492    FISHER FLOURING MILLS CO. v. STATE. [35 Wn. (2d)

We find nothing in the Gwin and Bloxom cases to support the view that the business and occupation tax imposed upon persons engaging in business as manufacturers, which tax is to be measured by the "value of the products manufactured," is a gross income tax.

[5] We are mindful of the fact that the tax commission, on November 3, 1943, issued an administrative ruling in which it was declared that there must be included, as a part of the measure of the tax under the "manufacturing" classification of title II, all subsidy payments received. Administrative Ruling, vol. II-AR, No. 1. The tax commission is given power to promulgate rules for the ascertainment of the taxes imposed (Rem. Rev. Stat. (Sup.), 8370-208 [P.P.C. 962-45]), and for the ascertainment of values (Rem. Supp. 1941, 8370-7). Administrative regulations of this kind are to be given great weight in resolving doubtful meanings of taxing laws. 3 Sutherland, Statutory Construction (3rd ed.) 6709.

It is well established, however, that an administrative agency may not, by means of an interpretative or clarifying regulation, actually modify or amend the statute in question. In Washington Printing & Binding Co. v. State, 192 Wash. 448, 455, 73 P. (2d) 1326, involving a tax commission regulation pertaining to the statutory definition of sales at retail, we said:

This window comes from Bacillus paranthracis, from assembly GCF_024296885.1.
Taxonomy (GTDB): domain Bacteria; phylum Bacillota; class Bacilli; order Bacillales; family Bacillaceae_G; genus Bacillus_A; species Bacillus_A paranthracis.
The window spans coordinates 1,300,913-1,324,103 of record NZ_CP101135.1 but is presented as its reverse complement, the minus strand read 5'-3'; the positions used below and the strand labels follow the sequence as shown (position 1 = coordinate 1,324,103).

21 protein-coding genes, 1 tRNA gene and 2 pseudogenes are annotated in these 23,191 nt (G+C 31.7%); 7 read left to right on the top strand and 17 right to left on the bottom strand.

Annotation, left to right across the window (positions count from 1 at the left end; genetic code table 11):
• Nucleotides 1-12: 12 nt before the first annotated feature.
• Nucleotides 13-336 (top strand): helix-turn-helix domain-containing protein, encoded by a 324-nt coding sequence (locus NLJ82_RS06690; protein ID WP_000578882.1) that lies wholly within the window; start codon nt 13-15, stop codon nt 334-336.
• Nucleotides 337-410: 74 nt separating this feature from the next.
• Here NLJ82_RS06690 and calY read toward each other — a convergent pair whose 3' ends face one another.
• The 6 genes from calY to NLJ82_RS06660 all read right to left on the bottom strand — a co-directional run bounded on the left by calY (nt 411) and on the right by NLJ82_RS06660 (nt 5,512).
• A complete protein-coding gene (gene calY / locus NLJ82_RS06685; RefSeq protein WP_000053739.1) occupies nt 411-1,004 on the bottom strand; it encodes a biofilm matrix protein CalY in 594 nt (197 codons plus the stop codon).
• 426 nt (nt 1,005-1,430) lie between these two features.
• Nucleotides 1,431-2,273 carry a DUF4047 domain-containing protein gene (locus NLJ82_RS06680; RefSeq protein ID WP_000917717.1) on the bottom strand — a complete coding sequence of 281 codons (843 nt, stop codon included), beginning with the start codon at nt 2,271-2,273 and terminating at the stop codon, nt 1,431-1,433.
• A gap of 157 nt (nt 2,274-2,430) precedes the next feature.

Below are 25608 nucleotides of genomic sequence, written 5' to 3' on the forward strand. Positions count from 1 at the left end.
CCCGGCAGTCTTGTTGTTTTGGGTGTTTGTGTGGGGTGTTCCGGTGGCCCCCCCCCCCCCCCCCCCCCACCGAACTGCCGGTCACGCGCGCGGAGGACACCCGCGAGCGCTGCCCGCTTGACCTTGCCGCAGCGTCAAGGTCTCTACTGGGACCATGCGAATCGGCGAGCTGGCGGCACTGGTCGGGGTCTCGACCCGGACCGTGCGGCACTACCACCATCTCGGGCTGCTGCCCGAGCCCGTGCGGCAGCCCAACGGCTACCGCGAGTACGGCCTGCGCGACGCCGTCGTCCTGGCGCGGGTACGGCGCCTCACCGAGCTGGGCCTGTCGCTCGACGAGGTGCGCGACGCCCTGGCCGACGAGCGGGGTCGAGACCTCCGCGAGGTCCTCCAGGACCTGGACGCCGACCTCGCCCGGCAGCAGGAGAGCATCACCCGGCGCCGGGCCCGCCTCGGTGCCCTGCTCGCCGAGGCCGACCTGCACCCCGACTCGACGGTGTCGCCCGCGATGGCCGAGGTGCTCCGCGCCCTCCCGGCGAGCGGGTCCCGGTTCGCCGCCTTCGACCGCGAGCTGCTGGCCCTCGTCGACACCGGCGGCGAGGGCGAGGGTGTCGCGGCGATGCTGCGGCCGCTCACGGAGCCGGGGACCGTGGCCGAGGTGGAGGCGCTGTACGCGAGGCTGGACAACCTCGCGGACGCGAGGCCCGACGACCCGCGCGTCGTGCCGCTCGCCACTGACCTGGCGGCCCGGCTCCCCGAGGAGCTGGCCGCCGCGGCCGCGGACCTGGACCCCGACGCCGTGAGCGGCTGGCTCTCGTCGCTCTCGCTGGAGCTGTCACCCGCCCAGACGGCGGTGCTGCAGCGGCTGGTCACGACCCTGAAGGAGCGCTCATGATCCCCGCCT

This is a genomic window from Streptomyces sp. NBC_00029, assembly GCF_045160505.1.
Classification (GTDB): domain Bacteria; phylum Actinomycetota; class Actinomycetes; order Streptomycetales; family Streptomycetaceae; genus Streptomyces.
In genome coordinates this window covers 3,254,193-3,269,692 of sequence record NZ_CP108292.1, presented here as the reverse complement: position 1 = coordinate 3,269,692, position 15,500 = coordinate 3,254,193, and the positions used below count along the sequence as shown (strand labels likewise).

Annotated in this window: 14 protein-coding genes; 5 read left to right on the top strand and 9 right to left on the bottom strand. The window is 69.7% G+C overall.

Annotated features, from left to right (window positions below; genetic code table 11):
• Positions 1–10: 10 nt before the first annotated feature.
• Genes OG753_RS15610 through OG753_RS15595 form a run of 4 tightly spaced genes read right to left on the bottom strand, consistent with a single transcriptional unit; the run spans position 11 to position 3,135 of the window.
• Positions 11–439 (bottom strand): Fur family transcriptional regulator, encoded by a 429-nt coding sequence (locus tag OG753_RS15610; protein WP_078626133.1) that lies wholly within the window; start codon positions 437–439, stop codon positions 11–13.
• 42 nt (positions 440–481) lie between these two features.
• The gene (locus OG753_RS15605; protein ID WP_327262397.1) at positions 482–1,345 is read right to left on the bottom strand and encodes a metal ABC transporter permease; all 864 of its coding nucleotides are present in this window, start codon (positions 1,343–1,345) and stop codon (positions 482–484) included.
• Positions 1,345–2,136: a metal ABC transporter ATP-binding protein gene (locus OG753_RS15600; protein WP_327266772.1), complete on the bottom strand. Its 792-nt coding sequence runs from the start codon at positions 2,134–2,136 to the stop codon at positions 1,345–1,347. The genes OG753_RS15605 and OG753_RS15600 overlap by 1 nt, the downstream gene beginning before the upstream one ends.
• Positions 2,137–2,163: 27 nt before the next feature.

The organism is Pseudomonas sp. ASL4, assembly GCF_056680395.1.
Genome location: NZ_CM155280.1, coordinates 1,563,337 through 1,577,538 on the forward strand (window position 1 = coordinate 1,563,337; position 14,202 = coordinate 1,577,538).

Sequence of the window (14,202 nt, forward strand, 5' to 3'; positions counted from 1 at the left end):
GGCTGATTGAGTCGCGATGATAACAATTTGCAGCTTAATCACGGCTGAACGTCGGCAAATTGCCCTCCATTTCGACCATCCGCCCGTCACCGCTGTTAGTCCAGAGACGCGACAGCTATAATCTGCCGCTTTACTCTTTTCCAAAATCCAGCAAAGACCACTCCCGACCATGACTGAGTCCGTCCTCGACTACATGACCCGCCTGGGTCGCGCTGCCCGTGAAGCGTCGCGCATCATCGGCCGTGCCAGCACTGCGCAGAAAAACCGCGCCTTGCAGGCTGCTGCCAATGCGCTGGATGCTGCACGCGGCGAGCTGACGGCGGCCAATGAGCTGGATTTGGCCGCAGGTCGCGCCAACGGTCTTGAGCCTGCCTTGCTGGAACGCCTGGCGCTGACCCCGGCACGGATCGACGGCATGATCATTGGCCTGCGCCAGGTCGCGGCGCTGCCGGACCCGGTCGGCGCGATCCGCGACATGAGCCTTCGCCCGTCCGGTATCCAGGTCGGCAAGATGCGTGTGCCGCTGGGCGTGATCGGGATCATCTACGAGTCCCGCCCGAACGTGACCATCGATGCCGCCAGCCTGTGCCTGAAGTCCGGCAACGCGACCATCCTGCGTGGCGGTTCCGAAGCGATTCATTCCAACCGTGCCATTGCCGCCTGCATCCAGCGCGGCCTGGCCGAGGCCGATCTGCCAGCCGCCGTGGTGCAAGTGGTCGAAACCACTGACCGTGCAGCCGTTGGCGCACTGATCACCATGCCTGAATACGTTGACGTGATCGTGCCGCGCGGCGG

"The tax commission cannot, by such rule, impose a tax upon property or a transaction that is not mentioned in the statute as taxable. The rule-making power is given only for the purpose of empowering the commission to carry out the provisions of the statute."

See, also, Pacific Tel. & Tel. Co. v. Henneford, 195 Wash. 553, 81 P. (2d) 786; Northern Pac. R. Co. v. Henneford, 9 Wn. (2d) 18, 113 P. (2d) 545.

We believe that the tax commission ruling of November 3, 1943, amounted to an attempted amendment of the act. Whereas, under 8370-7, as it read prior to 1949, the value of products manufactured was to be determined solely by reference to the gross proceeds derived from the

 Jan. 1950]          STATE v. McVEIGH.           493

sale of manufactured articles, the regulation sought to include subsidy payments which were not related to sales but were related to the manufacturing process.

The judgment is reversed and the cause remanded, with instructions to enter judgment for appellant.

ROBINSON, MALLERY, and HILL, JJ., concur.

SIMPSON, C. J., dissents.